In west central Minnesota, resting on what geologists call the Alexandria Moraine is a small, peaceful and unassuming town (pop. 747) which offers a large variety of year round recreational activities to its visitors. Battle Lake offers the vacationer many wonderful ways to relax and fully enjoy their stay. Fishing, camping, canoeing, biking and other leisure activities make it a worthwhile tourist destination that is becoming more and more attractive to in and out of state travelers as well.
A mere two miles North of the town and off of Highway 16 is Glendalough State Park which contains kettle lakes (created by the ‘Wisconsin glaciation’ which carved out hundreds of lakes in the area approximately 10,000 years ago), streams and a breathtaking expanse of prairie that was lovingly restored to its original state in the late 1990’s. A walk through one of the meadows at the park will afford one an opportunity to be greeted by a bewildering array of wild grasses, flowers and colorful butterflies, moths and other flittering critters as well such as Tawny Shouldered Blackbirds, Bald Eagles,Bob-O-Links, Gyre Falcons, Cuckoos, Shrikes and Wild Turkeys. Fortunately the Park Rangers provide brochures and have installed trailside signs to help inform visitors of what it is they are seeing during their hikes. Sunset Lake is one of the more pleasant places to saunter around, as a trail circumscribes the water which is home to Loons, Black Terns, Grebes, Mergansers, Kingfishers, Trumpeter Swans, Canada Geese and many other species that would delight even the most jaded of bird watchers. So be sure to bring your binoculars and telephoto lenses if you are a photographer. However, binoculars and field guides are provided for free at the Park office, so don’t worry if you forget to bring yours. Sunset Lake is even home to a family of Otters which frolic over and under the waves, as well as beavers and muskrat. Annie Battle Lake, a 335 acre lake has been designated as a motor free lake, making it quite peaceful indeed to peruse. (Rowboat and Canoe rentals are available) Its beaches are clean and quite pleasant to walk upon. Swimming in Annie Battle Lake is also a wonderfully clear and cool experience, even during the ‘dog days’ of summer. Glendalough Park also has biking, hiking and cross country skiing trails which they maintain during the winter months. Another favorite of visitors is the ‘Nature Trail’ which has informational signs along the paths as well , identifying noted species of trees and plants such as Douglas Fir trees and Bittersweet bushes. There are also camouflaged bird viewing areas. (some beavers actually tried to make a lodge out of one of the camoflauged bird viewing areas on the Ice Ridge trail by making a ramp out of sticks and reeds up to it, perhaps because its domed shaped resembled one of their lodges!) You can reserve camping spaces at Glendalough by going to: www.stayatmnparks.com or contact the park directly at: 218-864-0110 (between 9:30 a.m. and 4 p.m.)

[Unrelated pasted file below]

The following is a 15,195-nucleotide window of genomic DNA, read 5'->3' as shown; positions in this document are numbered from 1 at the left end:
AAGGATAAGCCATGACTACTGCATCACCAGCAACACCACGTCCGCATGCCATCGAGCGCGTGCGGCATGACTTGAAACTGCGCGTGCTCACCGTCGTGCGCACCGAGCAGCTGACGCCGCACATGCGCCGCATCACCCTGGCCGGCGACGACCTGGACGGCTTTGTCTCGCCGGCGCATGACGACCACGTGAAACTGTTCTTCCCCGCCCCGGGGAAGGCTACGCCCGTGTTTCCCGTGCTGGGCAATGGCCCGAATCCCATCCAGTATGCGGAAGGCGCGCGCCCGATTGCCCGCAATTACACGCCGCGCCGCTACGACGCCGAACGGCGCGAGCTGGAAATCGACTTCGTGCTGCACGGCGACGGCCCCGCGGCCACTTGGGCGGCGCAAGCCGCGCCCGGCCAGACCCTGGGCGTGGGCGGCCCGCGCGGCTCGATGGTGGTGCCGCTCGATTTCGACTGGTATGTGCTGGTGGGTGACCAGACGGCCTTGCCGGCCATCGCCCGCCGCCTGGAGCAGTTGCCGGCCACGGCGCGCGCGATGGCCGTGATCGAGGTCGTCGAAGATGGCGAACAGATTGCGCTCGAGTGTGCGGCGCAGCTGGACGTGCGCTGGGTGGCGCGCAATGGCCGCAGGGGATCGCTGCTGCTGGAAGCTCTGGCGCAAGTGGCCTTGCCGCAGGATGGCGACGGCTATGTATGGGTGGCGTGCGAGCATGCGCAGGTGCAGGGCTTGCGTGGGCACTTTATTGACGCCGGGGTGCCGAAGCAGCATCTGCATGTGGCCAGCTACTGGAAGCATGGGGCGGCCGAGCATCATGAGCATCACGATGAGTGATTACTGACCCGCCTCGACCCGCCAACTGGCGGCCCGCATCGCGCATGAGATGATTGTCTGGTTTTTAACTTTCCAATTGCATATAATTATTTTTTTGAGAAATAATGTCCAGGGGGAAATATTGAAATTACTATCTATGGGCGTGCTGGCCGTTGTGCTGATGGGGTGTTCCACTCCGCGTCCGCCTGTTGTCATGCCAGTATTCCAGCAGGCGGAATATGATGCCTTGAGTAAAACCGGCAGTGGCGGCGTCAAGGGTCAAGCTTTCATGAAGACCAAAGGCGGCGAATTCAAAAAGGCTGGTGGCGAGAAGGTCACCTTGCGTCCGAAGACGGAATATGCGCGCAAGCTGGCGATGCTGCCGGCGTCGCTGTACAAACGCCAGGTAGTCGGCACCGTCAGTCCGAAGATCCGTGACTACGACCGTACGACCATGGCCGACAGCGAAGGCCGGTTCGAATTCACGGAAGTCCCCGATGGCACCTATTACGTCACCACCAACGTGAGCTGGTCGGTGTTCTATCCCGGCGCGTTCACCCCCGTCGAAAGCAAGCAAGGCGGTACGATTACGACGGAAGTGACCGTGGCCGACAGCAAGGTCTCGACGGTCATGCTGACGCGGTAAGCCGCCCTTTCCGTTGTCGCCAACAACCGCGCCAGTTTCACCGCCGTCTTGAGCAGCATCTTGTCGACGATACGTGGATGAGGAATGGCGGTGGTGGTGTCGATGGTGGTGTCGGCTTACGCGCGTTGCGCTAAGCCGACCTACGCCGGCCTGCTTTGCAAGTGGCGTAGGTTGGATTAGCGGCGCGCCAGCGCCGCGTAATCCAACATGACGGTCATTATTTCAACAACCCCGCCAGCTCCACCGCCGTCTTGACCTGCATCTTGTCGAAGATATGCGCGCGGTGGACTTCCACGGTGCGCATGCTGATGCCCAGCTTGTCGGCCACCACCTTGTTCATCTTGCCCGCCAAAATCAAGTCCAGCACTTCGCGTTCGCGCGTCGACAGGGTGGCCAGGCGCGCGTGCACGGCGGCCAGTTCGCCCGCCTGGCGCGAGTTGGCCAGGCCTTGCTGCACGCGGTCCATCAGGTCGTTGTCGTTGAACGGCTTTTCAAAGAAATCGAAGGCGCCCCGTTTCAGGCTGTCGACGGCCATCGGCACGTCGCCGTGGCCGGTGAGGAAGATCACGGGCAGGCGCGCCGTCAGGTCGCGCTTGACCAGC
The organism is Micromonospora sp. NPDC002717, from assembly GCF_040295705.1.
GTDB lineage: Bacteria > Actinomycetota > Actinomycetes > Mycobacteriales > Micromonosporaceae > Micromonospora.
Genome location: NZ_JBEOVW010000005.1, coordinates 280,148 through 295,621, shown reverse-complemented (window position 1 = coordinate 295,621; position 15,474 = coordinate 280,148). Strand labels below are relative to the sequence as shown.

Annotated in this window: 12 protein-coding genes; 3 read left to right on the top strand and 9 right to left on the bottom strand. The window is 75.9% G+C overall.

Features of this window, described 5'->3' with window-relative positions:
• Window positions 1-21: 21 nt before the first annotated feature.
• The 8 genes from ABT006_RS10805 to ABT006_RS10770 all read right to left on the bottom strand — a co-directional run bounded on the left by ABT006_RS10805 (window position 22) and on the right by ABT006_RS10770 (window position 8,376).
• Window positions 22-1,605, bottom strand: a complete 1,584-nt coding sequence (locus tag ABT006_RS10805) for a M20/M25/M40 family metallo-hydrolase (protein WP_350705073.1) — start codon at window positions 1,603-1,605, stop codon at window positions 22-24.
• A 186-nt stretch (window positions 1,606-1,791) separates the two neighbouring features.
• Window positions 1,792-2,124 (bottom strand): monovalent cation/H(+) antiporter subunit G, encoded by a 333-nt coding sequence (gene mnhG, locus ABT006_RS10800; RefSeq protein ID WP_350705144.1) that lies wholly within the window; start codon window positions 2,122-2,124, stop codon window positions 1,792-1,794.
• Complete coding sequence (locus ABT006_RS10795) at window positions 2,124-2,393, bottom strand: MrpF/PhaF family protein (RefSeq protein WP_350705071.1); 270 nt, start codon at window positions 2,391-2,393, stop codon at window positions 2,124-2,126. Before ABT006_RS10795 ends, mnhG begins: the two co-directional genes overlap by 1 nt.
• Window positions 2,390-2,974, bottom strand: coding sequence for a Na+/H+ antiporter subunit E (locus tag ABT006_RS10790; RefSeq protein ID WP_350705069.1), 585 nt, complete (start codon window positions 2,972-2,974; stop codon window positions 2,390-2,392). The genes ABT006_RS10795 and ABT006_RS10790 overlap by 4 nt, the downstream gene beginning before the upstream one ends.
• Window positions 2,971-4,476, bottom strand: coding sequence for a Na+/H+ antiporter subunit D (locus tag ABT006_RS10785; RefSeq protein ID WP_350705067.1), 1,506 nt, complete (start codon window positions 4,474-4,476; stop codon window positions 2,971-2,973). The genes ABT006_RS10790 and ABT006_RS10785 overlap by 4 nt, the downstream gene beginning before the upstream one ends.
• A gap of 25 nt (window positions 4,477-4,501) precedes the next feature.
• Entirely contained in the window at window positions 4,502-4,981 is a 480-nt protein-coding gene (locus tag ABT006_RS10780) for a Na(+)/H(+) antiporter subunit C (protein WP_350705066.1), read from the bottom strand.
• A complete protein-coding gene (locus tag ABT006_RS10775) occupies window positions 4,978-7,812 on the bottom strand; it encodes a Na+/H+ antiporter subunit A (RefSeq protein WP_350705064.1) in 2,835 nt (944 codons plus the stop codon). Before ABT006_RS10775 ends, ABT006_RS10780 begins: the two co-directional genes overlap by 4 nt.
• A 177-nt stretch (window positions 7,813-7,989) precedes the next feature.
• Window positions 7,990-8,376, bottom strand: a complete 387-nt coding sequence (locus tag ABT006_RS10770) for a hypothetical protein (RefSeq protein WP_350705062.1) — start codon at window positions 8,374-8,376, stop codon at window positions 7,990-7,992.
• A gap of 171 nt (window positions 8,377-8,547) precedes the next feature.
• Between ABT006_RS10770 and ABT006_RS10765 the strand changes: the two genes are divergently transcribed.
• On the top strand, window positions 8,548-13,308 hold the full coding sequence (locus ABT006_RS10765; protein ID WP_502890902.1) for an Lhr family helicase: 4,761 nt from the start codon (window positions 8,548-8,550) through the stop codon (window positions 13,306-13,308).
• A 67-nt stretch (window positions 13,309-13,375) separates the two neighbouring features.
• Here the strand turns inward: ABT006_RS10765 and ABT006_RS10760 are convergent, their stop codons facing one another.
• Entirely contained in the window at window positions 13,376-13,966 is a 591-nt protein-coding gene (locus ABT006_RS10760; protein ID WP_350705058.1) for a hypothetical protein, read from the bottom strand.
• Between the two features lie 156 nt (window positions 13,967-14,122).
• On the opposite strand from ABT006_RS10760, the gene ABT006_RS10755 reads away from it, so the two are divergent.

As far as restaurants go, this writer recommends the Shoreline Cafe with not only an excellent view of Battle Lake but also an excellent menu of breakfast, lunch and dinner fare. I particularly enjoy the Seafood Eggs Benedict on the breakfast menu-but make sure you have some kind of aerobic activity planned afterwards so that all of its calories don’t end up on your waistline, especially considering how ample the servings are! The service is always excellent and the wait people friendly ). Recently the Shoreline Cafe opened up a coffee shop that serves espresso, Cafe Au Lait and other caffeinated delights, for the very early crowd (it opens at 6:30 a.m.) There is also an expanded bar and bowling alley on the premises for the brave at heart.
There are a smattering of quaintly romantic Bed and Breakfast Inns such as the Xanadu Island which is tucked away on five acres of seclusion on nearby Bass Lake. the inn use to be the rendezvous point for wealthy Minneapolitans and other prominent socialites way back in the 1920’s and still has much of this historical charm about it. For more information go to: http://www.xanadu.cc/ As with most of the lodging facilities in the area, make sure to make reservations well in advance of your arrival for Battle Lake is becoming quite a popular tourist destination these days. Battle Lake even has its own airport, so if you are a fan of flying small aircraft, make sure to check it out as a possible venue for your arrival and departure.
Approximately three hours north of the Twin Cities and about ninety minutes from Fargo, North Dakota to the west, Battle Lake offers more than enough to do for the adventuresome at heart, all year round.